Maine Cabin Masters

The Maine Cabin Masters

There is a tv show I’ve been watching a lot lately – Maine Cabin Masters. I’ve been binge watching it. I really like it.

It’s a group of old friends and some family members, who renovate old cabins for clients, which they call “camps,” in Maine. The cabins are on lakes or rivers. The main three are Chase, the boss; his sister Ashley and her husband Ryan. There are also Dixie, Jedi, and Lance, who was a great character on the show, who left in later seasons.

The scenery alone is worth viewing, so much of it seems to take place in the fall and the turning leaves are amazing. The show is fun because they all have a great rapport since they know each other all their lives and also, the renovation work is great, they take old worn out cabins and turn them into spectacular places. And three words really are the main/Maine reason to love it – “Maine,” “cabin,” and “lake.” Three perfect things.

There is one thing that bothers me though, and that’s the budget. Clients give them a long list of things to do which usually consists of fixing the whole foundation, replacing the roof, replacing the outside siding, replace the flooring, sometimes redo the inside stairs, add a new outside deck, add new windows, renovate and redo the kitchen and every single thing inside, including bringing electricity and running water into the place and oh yes, add a dock down on the lake and add steps down to it, also many times, trees, huge, tall trees, have to be cleared from part of the property – and do it all for $30,000!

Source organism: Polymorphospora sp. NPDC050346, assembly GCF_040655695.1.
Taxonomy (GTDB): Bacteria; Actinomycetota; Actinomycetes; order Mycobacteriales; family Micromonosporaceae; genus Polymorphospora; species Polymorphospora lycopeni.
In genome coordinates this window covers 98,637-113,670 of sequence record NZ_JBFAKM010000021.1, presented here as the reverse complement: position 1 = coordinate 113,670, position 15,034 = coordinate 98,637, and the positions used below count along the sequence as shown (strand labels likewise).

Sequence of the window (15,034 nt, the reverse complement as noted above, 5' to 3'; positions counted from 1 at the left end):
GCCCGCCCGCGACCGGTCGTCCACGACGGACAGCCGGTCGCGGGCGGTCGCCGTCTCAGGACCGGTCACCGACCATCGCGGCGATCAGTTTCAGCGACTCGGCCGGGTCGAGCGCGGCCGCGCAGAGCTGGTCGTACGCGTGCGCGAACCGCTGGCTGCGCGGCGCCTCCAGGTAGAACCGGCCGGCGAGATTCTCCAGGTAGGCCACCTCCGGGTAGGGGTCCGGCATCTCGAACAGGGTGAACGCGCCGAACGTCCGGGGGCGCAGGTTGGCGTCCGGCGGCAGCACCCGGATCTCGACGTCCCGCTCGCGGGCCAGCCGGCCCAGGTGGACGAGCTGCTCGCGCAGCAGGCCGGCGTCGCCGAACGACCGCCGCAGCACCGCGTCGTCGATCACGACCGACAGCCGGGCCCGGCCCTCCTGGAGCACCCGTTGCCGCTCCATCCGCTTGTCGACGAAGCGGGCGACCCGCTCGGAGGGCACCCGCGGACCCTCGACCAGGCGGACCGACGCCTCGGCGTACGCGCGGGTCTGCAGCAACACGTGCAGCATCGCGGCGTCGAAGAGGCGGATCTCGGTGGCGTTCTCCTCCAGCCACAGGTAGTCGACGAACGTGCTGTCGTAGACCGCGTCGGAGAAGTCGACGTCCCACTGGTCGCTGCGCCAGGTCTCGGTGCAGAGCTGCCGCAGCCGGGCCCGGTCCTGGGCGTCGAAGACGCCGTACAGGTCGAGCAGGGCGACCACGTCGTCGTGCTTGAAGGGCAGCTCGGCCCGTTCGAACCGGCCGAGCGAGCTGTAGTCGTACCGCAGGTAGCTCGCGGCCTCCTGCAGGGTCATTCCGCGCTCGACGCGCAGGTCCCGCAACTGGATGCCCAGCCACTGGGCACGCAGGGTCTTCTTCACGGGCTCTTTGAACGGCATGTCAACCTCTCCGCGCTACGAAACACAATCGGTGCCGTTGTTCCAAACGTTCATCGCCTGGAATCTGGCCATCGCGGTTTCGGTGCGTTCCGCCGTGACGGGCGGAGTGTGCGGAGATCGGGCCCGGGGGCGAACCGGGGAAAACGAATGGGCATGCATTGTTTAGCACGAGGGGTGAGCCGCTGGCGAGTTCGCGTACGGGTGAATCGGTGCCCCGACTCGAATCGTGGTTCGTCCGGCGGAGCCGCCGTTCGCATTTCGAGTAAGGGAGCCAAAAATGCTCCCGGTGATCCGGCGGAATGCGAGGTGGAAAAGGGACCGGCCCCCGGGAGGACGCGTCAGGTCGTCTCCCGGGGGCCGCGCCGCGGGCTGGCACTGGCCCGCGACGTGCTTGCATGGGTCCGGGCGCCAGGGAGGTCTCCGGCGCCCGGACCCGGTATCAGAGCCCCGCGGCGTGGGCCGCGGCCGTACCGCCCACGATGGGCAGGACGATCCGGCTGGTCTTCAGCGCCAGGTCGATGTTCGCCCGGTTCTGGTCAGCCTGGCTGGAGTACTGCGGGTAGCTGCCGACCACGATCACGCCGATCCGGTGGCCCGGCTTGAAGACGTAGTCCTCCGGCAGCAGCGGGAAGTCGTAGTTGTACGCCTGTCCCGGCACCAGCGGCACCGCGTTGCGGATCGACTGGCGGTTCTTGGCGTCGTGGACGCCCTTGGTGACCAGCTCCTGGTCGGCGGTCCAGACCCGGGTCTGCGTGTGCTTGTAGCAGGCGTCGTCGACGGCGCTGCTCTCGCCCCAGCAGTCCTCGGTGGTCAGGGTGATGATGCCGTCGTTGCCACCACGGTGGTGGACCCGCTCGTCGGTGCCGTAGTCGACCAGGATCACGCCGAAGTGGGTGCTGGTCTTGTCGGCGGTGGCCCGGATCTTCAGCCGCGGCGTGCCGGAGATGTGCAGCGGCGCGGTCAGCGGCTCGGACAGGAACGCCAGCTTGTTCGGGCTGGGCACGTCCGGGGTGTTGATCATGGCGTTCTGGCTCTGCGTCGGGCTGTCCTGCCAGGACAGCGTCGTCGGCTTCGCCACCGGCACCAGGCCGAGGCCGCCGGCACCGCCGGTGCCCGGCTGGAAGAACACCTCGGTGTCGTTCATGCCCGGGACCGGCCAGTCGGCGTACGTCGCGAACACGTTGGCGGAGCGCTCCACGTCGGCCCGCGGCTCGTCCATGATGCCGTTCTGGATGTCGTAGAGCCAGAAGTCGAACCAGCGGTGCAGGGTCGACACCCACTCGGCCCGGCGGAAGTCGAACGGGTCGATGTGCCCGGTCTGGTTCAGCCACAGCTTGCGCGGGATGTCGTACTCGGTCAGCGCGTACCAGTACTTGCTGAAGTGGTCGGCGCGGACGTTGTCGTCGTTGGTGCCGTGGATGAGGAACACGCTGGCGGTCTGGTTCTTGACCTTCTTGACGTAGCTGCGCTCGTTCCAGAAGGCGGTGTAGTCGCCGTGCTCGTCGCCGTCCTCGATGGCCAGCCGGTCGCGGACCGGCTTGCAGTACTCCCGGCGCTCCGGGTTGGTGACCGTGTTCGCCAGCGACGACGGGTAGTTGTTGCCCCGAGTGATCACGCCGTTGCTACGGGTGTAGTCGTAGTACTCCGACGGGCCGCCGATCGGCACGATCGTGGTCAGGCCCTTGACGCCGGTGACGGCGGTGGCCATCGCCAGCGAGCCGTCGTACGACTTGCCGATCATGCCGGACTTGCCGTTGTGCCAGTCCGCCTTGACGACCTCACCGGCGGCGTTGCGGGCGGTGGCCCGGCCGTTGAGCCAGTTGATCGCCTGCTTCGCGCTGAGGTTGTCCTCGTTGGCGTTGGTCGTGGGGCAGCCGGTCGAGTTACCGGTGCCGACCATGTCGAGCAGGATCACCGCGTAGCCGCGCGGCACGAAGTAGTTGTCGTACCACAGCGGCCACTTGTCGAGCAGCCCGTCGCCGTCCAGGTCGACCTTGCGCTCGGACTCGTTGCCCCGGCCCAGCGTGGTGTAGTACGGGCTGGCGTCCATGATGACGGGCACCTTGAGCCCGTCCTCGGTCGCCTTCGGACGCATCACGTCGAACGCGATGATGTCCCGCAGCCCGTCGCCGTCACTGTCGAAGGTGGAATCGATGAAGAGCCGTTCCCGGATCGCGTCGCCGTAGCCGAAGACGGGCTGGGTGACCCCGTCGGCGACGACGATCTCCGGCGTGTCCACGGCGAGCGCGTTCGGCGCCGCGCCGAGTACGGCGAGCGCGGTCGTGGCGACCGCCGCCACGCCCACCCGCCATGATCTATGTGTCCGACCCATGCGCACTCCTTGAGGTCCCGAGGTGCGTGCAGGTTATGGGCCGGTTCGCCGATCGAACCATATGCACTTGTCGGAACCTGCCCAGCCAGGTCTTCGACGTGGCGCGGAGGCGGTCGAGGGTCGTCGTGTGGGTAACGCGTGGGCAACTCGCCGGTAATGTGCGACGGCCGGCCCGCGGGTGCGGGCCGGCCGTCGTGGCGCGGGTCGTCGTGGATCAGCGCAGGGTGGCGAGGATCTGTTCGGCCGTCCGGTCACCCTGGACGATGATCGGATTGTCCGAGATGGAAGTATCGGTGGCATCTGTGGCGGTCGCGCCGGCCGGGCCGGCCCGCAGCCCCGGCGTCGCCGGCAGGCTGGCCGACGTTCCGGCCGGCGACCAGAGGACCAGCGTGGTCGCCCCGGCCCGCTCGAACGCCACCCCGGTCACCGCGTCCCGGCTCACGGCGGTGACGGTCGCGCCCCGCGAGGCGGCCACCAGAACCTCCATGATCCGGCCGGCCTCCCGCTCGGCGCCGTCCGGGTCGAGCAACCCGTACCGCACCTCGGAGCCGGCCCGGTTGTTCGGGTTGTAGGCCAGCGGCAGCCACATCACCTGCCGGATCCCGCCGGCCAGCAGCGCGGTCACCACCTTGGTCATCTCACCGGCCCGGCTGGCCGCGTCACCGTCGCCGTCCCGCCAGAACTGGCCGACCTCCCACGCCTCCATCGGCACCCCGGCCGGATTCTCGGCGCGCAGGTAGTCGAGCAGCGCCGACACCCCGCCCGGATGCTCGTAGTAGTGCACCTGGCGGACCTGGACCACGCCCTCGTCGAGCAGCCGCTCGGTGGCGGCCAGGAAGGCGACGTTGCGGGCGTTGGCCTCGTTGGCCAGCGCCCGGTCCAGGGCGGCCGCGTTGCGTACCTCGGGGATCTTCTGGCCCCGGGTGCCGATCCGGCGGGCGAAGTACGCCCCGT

The crew is about eight people and the supplies have to cost way more than $30,000. The roof alone is more than that. How much would the Property Brothers charge for this? $150,000 or more? I can’t figure out how they work for months, literally a couple of months on this one job and all split the $30,000 after paying for supplies.

Now I am guessing the producers of the show pay it all, but still it’s all unrealistic. Even if they are paying for most of the salaries and supplies, etc., why not give a realistic estimate and at the end of the show have a little blurb in the credits that says the production company paid for the job. Sort of like Judge Judy, where the people who lose the cases have their loss paid for by the production company.

Other than this one little thing, I love the show. It’s comforting to watch. The hour goes by quite quickly.

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